Biennial Challenger Conference: Liverpool
A big shout out to the Challenger society for such an amazing conference and also for allocating me with a travel grant which allowed me to attend the Biennial Conference in Liverpool. It was a once in a lifetime experience and something I shan’t forget anytime soon.
I would like to start this piece by saying that the fact the Liverpool city is the home of the Beatles had absolutely no bearing on my decision to attend the challenger conference, Ok that’s a complete fib, but I am being honest when I say my trip to the Cavern (Beatles early residence bar) was not the highlight of the trip. Liverpool is truly a City of culture and great Irish bars.
I was amazed at the diversity of research present at the Challenger society from the genetics of Mediterranean dolphins to implementing well informed science into policy, there was something there for everyone. This year I completed my master’s dissertation at Plymouth University, my dissertation focused on the effects of phytoplankton variability on larval fish species (plaice and sandeel) in the North Sea, which is an important factor in the survival of early year classes for recruitment to the exploitable fisheries stock. I got a chance to attend some great poster and presentations events related to my own research as well as completely different areas. I had a few favourite talks from those in the marine policy sessions where some really interesting conversations broke out along with the early career events where I got some great no nonsense advice for my career.
I presented a poster on my dissertation “Phytoplankton phenology and its effects on plaice and sandeel larvae in the North Sea” which was a first for me. I got some interesting feedback from other scientists at the session which was fantastic. Speaking to people about the topic was really stimulating and made me think about the issue of fisheries management. I also got a chance to see some posters that gave me great insight into the diversity of research in marine science. Completely exhausted I headed for an “authentic” pizza with some new buddies I had made from the early careers event. Liverpool is such an interesting city and despite some really questionable karaoke bars the music scene was fantastic, I was delighted to hear “Galway girl” piping from a nearby Irish pub and dragged my colleagues along.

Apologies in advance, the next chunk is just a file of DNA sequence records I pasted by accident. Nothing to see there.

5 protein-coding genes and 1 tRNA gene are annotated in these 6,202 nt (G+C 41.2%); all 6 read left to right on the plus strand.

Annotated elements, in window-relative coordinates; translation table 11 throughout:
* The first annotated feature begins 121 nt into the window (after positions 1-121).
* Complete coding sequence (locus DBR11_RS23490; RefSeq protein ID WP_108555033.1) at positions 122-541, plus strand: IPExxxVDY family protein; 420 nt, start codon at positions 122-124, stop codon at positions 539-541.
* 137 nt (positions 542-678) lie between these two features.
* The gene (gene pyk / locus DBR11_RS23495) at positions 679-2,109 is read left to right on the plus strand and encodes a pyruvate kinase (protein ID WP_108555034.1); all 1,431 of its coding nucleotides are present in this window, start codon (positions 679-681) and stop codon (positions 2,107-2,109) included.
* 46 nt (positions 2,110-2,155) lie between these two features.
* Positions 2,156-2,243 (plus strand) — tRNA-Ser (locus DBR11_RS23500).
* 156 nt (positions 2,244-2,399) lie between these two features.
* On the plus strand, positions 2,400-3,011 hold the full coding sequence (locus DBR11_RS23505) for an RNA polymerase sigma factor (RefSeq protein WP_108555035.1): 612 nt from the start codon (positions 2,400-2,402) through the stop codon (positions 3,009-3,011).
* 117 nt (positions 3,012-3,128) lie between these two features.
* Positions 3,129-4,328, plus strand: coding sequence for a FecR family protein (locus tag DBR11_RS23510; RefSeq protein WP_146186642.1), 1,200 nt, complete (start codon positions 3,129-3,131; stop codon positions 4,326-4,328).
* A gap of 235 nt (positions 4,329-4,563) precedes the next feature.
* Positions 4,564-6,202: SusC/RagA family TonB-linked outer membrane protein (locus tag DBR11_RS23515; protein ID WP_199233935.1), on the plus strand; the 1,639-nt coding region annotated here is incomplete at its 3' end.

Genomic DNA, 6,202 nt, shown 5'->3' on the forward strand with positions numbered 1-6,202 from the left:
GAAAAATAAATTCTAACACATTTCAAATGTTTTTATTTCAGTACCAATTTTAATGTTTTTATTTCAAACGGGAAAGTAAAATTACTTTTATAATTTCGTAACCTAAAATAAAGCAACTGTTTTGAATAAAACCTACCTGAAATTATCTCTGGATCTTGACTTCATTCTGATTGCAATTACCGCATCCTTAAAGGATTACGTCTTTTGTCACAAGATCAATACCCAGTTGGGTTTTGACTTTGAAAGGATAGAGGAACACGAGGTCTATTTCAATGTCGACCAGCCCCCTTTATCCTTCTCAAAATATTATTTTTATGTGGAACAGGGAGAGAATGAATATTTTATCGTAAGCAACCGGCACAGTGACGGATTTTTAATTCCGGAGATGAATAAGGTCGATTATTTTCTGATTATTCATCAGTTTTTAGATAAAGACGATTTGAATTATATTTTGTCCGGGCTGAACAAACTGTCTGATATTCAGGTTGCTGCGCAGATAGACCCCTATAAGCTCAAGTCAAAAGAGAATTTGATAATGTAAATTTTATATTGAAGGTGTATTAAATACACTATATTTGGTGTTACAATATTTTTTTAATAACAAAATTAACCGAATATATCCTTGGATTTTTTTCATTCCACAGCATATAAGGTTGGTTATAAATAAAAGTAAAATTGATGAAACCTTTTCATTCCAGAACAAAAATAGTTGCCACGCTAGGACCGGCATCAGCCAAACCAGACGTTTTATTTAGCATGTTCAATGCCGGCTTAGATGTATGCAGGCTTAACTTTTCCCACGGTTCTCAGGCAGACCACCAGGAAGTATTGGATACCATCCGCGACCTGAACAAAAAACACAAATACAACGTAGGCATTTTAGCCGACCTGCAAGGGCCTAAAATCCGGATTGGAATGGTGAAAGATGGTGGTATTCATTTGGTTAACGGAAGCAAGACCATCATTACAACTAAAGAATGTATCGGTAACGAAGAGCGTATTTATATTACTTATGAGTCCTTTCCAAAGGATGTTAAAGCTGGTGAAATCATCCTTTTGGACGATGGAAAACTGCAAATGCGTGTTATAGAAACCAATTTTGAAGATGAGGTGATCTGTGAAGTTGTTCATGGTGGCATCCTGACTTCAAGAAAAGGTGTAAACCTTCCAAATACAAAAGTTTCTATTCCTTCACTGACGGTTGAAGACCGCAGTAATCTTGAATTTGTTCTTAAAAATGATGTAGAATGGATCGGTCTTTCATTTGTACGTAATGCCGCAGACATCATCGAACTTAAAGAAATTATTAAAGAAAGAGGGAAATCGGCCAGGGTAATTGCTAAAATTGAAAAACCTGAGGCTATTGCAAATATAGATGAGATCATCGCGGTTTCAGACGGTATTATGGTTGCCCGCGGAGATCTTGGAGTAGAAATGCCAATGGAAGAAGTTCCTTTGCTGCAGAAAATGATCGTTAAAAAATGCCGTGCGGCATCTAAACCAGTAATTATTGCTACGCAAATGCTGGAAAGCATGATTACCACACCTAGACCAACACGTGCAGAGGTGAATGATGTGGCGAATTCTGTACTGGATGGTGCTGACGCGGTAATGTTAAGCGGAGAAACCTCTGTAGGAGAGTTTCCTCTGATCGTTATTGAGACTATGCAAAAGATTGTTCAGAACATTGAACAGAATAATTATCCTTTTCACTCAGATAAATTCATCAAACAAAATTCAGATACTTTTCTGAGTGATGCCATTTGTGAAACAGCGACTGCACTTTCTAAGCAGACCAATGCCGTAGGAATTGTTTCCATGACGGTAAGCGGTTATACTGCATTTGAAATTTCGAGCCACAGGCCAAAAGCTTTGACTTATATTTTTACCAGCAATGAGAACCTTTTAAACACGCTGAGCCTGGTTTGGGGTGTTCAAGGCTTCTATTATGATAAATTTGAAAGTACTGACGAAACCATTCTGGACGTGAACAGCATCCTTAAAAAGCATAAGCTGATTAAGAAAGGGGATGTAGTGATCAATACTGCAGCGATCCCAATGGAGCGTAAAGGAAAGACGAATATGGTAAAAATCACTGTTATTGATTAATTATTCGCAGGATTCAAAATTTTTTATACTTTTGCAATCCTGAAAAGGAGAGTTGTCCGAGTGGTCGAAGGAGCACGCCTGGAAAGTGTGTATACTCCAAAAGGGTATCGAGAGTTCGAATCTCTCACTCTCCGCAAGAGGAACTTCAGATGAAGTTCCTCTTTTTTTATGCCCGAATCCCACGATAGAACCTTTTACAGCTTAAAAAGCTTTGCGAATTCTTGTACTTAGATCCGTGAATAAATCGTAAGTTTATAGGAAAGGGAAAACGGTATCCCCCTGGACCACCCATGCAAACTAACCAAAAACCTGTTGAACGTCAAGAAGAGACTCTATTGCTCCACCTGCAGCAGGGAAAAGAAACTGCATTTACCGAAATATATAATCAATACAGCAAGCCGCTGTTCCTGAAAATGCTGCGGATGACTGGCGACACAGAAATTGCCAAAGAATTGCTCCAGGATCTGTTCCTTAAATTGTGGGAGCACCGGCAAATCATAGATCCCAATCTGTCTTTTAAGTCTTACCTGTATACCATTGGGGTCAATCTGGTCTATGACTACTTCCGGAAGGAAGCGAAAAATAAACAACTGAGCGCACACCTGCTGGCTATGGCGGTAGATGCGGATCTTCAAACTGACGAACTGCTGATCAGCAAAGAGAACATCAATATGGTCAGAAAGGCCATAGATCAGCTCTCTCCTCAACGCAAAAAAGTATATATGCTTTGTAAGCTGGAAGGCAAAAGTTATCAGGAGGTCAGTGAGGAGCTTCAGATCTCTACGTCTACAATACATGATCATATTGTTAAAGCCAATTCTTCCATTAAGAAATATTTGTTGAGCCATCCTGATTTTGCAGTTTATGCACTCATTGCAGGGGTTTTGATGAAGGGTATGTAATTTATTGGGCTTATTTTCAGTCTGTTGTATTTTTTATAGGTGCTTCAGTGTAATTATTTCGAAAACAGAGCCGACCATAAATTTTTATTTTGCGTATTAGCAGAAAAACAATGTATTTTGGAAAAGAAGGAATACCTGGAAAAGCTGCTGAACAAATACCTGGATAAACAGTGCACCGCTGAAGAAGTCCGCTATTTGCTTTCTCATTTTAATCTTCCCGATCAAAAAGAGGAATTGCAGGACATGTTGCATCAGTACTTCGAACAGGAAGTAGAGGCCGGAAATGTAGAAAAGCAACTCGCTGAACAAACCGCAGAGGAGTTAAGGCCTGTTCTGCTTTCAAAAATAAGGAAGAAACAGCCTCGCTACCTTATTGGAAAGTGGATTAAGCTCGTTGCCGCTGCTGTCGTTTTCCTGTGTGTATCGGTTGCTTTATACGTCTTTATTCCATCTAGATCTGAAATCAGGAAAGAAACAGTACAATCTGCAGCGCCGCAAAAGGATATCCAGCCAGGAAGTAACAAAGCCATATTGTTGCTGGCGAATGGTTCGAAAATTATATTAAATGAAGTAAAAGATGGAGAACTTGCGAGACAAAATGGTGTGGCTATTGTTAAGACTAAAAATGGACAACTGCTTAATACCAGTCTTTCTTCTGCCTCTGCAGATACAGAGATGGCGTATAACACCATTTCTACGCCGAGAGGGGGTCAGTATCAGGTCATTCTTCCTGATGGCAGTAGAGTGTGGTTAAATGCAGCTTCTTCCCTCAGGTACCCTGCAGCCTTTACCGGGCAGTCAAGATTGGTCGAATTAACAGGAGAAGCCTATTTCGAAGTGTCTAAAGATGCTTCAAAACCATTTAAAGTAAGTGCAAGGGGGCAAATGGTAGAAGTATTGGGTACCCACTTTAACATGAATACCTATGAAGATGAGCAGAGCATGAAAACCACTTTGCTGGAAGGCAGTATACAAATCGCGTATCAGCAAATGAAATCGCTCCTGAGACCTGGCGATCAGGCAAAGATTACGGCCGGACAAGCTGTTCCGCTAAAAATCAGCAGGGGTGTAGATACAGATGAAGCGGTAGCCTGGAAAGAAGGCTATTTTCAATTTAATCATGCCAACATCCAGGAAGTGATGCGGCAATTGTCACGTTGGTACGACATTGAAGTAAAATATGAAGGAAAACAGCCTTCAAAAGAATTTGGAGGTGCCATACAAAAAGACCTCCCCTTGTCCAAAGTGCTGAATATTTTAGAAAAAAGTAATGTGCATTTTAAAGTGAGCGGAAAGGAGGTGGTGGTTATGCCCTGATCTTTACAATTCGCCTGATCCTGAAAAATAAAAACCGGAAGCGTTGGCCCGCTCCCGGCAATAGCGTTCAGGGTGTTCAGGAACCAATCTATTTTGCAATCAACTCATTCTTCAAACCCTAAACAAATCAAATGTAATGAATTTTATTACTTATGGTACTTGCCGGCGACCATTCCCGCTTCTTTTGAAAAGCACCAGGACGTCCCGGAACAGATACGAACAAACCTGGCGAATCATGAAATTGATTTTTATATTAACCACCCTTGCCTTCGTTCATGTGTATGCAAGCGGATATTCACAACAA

The highlight of the conference for me was volunteering for the challenger outreach event, where kids from local schools got a chance to see what challenger is all about. It was my responsibility to go around a selection of posters and help the children choose one which they would later present. We got to shoot a dolphin (poster) with a crossbow as part of the activities, which needless to say was some of the student’s favourite part. The students themselves were a brilliant and intelligent bunch, I was so happy to talk to them about their opinions and future plans, be they in marine science or not, I will definitely volunteer for outreach again.
I am already looking forward to Newcastle in 2018 and seeing all my new friends again, to any early career scientists out there, I cannot recommend the challenger conference more highly it is a place for knowledge, excellent careers advice and most importantly fun.
Hugh O’Sullivan has recently completed his Masters in applied marine science at Plymouth University, his masters research dissertation aims to improve our understanding on the relationship between phytoplankton phenology (timing of annually reoccurring blooms) and fish larvae abundance. He hopes that by increasing our knowledge on these relationships we can use the information to inform fisheries management in Europe and further afield. Previous to starting his masters in September 2015, Hugh completed a degree in marine science at the National University of Ireland, Galway, with focus on the distribution of deep sea fish in the Whittard Canyon using remotely operated submersible vehicles. Hugh now works for the centre for environment, fisheries and aquaculture science (Cefas) as a fisheries observer. He hopes to continue in the field of fisheries science with the aim of enrolling in a Ph.D. once he has found a stimulating topic to explore.
Is fieldwork a requirement for a career in marine science?
Please save the date for an introductory and perception gathering event run by a subset of the Challenger Society EDIA working group. The virtual event will focus on ‘Evaluating perceptions of job roles in marine research and raising awareness of digital twinning of the oceans to promote diversity and inclusivity in the marine sciences.’ The event will take place on the 27th of January 2022 13:30-15:30 on zoom.
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New NERC Ocean Observations Consultation
The Natural Environment Research Council (NERC) has asked the National Oceanography Centre (NOC) to lead a piece of work on prioritising the sustained ocean observations that are most important to the UK and the international effort.